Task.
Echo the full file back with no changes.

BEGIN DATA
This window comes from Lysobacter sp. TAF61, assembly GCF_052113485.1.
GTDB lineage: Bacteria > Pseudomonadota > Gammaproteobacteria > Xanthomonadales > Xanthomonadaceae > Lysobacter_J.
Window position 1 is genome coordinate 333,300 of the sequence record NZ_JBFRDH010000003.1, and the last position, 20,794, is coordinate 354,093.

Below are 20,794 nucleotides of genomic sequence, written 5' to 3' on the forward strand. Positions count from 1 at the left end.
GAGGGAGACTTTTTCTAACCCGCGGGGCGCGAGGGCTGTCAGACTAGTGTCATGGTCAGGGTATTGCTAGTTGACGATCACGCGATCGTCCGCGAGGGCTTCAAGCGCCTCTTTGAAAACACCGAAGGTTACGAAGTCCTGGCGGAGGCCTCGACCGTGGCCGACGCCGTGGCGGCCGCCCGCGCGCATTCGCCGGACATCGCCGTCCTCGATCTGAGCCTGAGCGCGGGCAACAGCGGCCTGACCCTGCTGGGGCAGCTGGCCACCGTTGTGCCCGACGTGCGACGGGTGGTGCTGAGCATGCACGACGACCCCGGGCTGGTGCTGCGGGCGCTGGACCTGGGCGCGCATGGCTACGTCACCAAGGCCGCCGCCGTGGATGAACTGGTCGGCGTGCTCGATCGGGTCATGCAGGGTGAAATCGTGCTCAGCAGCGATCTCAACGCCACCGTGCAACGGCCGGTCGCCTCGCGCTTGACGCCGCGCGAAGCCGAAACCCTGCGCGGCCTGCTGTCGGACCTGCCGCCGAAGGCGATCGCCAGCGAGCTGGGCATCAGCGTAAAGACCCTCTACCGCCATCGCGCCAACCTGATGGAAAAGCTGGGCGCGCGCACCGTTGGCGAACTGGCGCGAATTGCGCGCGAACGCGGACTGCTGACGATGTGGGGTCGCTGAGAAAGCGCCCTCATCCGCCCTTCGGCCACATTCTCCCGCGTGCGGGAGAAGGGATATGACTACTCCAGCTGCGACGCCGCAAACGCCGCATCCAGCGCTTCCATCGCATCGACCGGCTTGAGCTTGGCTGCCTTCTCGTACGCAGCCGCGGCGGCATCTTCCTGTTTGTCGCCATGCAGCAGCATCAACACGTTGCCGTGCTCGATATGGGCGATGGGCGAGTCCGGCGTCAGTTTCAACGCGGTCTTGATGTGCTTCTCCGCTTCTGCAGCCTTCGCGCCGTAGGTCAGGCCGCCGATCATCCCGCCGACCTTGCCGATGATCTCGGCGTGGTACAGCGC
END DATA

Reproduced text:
This window comes from Lysobacter sp. TAF61, assembly GCF_052113485.1.
GTDB lineage: Bacteria > Pseudomonadota > Gammaproteobacteria > Xanthomonadales > Xanthomonadaceae > Lysobacter_J.
Window position 1 is genome coordinate 333,300 of the sequence record NZ_JBFRDH010000003.1, and the last position, 20,794, is coordinate 354,093.

Below are 20,794 nucleotides of genomic sequence, written 5' to 3' on the forward strand. Positions count from 1 at the left end.
GAGGGAGACTTTTTCTAACCCGCGGGGCGCGAGGGCTGTCAGACTAGTGTCATGGTCAGGGTATTGCTAGTTGACGATCACGCGATCGTCCGCGAGGGCTTCAAGCGCCTCTTTGAAAACACCGAAGGTTACGAAGTCCTGGCGGAGGCCTCGACCGTGGCCGACGCCGTGGCGGCCGCCCGCGCGCATTCGCCGGACATCGCCGTCCTCGATCTGAGCCTGAGCGCGGGCAACAGCGGCCTGACCCTGCTGGGGCAGCTGGCCACCGTTGTGCCCGACGTGCGACGGGTGGTGCTGAGCATGCACGACGACCCCGGGCTGGTGCTGCGGGCGCTGGACCTGGGCGCGCATGGCTACGTCACCAAGGCCGCCGCCGTGGATGAACTGGTCGGCGTGCTCGATCGGGTCATGCAGGGTGAAATCGTGCTCAGCAGCGATCTCAACGCCACCGTGCAACGGCCGGTCGCCTCGCGCTTGACGCCGCGCGAAGCCGAAACCCTGCGCGGCCTGCTGTCGGACCTGCCGCCGAAGGCGATCGCCAGCGAGCTGGGCATCAGCGTAAAGACCCTCTACCGCCATCGCGCCAACCTGATGGAAAAGCTGGGCGCGCGCACCGTTGGCGAACTGGCGCGAATTGCGCGCGAACGCGGACTGCTGACGATGTGGGGTCGCTGAGAAAGCGCCCTCATCCGCCCTTCGGCCACATTCTCCCGCGTGCGGGAGAAGGGATATGACTACTCCAGCTGCGACGCCGCAAACGCCGCATCCAGCGCTTCCATCGCATCGACCGGCTTGAGCTTGGCTGCCTTCTCGTACGCAGCCGCGGCGGCATCTTCCTGTTTGTCGCCATGCAGCAGCATCAACACGTTGCCGTGCTCGATATGGGCGATGGGCGAGTCCGGCGTCAGTTTCAACGCGGTCTTGATGTGCTTCTCCGCTTCTGCAGCCTTCGCGCCGTAGGTCAGGCCGCCGATCATCCCGCCGACCTTGCCGATGATCTCGGCGTGGTACAGCGC